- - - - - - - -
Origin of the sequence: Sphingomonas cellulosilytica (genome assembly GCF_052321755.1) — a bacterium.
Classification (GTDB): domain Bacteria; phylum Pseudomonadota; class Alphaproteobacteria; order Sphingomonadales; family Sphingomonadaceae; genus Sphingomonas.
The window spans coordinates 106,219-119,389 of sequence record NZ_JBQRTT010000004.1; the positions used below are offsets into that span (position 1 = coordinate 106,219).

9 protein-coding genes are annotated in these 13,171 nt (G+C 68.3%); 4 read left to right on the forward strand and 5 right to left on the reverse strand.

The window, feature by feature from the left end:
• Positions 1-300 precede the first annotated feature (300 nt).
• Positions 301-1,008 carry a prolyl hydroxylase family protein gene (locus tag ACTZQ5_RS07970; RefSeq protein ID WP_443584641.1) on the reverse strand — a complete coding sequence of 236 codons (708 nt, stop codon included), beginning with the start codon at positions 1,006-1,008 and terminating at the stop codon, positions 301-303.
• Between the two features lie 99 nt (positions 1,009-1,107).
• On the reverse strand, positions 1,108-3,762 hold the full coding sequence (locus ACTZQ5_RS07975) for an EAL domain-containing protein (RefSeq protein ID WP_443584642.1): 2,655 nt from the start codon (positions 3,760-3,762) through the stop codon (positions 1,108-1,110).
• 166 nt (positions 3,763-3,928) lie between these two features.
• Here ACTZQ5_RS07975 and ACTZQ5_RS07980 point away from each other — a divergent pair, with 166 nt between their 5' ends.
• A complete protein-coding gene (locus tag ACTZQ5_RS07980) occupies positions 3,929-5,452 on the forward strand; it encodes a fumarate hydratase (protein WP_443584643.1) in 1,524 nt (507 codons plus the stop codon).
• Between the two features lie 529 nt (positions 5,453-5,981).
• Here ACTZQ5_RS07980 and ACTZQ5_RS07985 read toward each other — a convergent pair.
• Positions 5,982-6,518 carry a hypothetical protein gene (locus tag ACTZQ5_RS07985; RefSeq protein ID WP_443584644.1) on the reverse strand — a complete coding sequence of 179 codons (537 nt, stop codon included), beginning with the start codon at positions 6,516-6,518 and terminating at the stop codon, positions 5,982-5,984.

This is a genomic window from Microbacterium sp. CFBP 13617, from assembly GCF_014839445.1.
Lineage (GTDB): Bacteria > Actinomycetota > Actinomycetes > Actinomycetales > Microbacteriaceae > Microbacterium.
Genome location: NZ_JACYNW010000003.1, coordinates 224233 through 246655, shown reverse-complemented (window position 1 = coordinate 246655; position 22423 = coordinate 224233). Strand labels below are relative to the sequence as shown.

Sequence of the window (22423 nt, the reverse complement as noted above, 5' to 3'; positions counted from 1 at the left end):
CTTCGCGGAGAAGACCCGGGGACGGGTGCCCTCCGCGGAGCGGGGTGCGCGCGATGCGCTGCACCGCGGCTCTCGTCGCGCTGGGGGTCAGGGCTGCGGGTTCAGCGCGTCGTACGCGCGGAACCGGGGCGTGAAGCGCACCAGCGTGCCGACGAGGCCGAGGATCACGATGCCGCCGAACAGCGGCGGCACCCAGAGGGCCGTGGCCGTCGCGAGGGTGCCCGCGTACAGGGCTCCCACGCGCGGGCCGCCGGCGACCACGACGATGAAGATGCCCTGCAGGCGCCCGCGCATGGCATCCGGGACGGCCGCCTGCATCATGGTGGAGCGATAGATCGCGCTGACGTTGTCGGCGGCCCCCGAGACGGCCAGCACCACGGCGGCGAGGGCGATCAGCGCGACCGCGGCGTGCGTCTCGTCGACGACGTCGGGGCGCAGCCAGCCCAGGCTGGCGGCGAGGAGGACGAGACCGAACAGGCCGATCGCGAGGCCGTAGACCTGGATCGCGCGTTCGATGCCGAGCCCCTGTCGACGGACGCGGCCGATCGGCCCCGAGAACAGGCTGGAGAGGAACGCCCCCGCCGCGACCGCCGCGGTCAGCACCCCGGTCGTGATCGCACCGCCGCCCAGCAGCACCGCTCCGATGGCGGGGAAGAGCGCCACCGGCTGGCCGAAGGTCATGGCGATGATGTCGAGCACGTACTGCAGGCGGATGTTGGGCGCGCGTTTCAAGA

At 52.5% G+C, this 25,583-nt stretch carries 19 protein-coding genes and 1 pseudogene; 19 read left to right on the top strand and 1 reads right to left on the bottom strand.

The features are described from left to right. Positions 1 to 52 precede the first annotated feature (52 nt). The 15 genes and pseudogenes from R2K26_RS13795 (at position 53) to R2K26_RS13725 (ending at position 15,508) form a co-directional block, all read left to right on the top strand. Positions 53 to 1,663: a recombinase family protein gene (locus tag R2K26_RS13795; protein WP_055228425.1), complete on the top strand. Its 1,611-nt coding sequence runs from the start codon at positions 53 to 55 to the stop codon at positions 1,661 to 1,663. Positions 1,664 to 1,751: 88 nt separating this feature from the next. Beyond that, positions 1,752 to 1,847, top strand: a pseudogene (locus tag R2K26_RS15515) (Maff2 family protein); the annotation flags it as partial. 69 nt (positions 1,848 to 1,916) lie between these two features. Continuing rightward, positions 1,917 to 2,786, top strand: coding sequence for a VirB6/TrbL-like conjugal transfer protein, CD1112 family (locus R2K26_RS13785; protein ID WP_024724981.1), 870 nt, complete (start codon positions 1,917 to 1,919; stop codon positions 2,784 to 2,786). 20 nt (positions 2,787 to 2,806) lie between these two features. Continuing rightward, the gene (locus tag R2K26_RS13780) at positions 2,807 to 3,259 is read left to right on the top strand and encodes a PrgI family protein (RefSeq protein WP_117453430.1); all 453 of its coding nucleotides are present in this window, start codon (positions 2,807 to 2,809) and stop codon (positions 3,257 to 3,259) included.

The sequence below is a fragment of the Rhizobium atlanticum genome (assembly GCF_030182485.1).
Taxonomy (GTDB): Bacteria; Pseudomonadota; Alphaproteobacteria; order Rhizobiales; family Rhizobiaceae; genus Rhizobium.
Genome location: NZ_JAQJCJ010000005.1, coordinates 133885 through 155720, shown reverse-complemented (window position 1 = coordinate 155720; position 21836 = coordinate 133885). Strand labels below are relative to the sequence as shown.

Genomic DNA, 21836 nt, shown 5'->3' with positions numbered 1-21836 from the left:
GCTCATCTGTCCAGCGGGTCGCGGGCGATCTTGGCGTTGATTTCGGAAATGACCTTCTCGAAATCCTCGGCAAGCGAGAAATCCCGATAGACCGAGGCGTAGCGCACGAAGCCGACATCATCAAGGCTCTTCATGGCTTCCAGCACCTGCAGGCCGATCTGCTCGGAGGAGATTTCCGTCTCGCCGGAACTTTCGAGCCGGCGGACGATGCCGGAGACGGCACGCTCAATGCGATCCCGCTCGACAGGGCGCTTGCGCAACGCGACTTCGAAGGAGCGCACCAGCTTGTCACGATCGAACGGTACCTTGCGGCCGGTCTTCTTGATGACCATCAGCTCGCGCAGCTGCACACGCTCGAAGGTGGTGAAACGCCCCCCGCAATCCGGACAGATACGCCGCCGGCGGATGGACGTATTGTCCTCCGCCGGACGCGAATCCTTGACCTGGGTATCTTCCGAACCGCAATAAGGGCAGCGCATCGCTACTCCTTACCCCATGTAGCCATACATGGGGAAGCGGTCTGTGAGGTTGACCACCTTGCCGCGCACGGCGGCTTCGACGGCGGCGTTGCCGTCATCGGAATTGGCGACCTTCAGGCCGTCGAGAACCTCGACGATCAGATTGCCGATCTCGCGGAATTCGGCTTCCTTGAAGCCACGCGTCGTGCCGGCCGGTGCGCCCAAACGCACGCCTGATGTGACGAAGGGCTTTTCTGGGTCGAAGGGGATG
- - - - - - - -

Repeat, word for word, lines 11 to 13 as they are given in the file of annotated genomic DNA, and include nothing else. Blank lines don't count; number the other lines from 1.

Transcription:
• Here ACTZQ5_RS07975 and ACTZQ5_RS07980 point away from each other — a divergent pair, with 166 nt between their 5' ends.
• A complete protein-coding gene (locus tag ACTZQ5_RS07980) occupies positions 3,929-5,452 on the forward strand; it encodes a fumarate hydratase (protein WP_443584643.1) in 1,524 nt (507 codons plus the stop codon).
• Between the two features lie 529 nt (positions 5,453-5,981).